Word has it that Apple is developing a Pandora-like service to be included as an additional offering for the iOS ecosystem. If this comes to fruition, analysts agree that it would be a real boon for Apple -- and a death blow to Pandora.
On Apple's side of the equation, this is a plan that makes a lot of sense. Thanks to its well-established iTunes ecosystem, Apple already has pre-existing relationships with many of the record labels. When it comes to the often-tenuous negotiations process surrounding license agreements, Apple has a built-in head start. As for good reason to expand and diversify its music services, look no further than the rise of other platforms in competition with Apple's iTunes -- namely the Google Play music store/manager and Amazon's MP3 store/player.
As for Pandora, the future looks grim if Apple does indeed follow through with a similar service of its own. Not only does much of Pandora's usage come from mobile devices (a huge proportion being Apple-produced iPhones and iPads), but this also highlights the problems of Pandora's inherently weak model. Not only is it overly mobile-reliant, but much revenue also derives from advertising, despite the subscription element.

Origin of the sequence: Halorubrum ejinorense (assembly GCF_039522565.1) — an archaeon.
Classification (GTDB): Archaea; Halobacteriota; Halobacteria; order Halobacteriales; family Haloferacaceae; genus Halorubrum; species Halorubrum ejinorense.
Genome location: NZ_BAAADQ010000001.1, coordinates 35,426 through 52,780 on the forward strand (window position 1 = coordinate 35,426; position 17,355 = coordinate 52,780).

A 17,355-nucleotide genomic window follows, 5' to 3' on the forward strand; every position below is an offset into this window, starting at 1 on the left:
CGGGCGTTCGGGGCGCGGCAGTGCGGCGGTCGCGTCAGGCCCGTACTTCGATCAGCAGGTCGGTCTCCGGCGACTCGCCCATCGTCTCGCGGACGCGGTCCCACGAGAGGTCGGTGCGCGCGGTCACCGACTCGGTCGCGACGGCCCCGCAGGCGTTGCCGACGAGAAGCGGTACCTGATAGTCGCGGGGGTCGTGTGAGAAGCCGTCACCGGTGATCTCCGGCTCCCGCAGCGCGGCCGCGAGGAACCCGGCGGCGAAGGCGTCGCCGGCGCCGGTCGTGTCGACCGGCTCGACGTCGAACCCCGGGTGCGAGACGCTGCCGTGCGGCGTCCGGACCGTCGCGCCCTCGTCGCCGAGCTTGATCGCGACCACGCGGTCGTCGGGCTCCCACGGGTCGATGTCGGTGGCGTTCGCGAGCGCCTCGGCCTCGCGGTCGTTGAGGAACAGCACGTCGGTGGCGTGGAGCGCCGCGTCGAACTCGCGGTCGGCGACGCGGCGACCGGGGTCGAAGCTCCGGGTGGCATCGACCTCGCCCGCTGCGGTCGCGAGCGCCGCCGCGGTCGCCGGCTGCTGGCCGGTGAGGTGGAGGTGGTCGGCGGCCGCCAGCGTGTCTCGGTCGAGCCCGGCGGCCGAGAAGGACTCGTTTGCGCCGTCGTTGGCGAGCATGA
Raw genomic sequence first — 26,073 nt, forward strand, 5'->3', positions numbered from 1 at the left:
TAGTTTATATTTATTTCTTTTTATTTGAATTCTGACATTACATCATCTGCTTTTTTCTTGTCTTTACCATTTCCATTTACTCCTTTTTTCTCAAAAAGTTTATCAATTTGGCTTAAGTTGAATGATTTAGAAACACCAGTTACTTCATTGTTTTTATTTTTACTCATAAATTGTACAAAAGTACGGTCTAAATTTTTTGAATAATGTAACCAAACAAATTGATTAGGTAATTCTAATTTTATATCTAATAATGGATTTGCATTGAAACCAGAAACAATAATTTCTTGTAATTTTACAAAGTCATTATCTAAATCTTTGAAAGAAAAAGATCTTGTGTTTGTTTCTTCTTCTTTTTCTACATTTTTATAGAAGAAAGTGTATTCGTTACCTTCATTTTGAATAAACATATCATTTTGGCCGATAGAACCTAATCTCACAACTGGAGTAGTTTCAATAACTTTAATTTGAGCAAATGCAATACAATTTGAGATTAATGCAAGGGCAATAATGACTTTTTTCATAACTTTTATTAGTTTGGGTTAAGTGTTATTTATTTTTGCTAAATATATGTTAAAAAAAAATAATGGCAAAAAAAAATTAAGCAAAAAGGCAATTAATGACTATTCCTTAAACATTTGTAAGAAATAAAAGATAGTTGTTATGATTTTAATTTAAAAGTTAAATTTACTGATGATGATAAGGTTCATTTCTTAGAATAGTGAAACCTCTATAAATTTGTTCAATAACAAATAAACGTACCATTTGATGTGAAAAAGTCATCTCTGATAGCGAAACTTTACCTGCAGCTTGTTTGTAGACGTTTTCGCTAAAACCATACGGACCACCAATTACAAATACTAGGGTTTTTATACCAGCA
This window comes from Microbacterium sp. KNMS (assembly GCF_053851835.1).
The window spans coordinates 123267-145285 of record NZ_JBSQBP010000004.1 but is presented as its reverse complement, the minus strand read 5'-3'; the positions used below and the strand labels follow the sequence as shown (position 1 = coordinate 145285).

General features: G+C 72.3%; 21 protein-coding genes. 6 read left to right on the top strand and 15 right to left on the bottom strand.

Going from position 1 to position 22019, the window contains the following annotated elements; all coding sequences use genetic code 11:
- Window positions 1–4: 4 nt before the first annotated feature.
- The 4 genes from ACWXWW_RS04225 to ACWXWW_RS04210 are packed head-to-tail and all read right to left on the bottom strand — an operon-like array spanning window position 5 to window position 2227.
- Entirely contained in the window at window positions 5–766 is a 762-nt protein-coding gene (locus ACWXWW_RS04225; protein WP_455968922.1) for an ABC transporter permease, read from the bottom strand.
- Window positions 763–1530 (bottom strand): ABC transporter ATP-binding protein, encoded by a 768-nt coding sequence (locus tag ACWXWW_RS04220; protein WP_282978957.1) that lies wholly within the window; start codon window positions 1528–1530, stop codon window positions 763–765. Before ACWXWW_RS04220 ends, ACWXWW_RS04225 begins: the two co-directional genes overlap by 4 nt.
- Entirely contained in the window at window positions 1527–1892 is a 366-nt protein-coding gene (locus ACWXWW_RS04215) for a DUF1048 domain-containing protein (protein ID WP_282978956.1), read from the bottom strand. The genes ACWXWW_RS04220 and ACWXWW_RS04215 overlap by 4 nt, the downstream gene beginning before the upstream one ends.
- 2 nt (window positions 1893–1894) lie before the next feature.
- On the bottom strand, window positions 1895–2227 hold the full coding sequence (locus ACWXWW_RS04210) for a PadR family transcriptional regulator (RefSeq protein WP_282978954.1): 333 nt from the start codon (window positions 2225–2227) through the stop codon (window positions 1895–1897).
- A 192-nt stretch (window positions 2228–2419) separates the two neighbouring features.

Ad-based models are challenging in and of themselves -- add the biggest player in tech flexing its muscles in your space, and Pandora probably doesn't stand much of a chance. With Apple more invincible than ever, investors are looking for fresh recommendations on how to play the stock. For this reason, we've created a brand-new report that details everything you need to know, along with continuing updates and guidance on the company whenever news breaks. To get started, just click here now.
The article Apple Gives Pandora Good Reason to Panic originally appeared on Fool.com.
Andrew Tonner owns shares of Apple. You can follow Andrew and all his writing on Twitter: @Andrew Tonner. Brendan Byrnes owns shares of Apple. The Motley Fool owns shares of Apple, Amazon.com, and Google. Motley Fool newsletter services recommend Amazon.com, Apple, and Google. Try any of our Foolish newsletter services free for 30 days. We Fools may not all hold the same opinions, but we all believe that considering a diverse range of insights makes us better investors. The Motley Fool has a disclosure policy.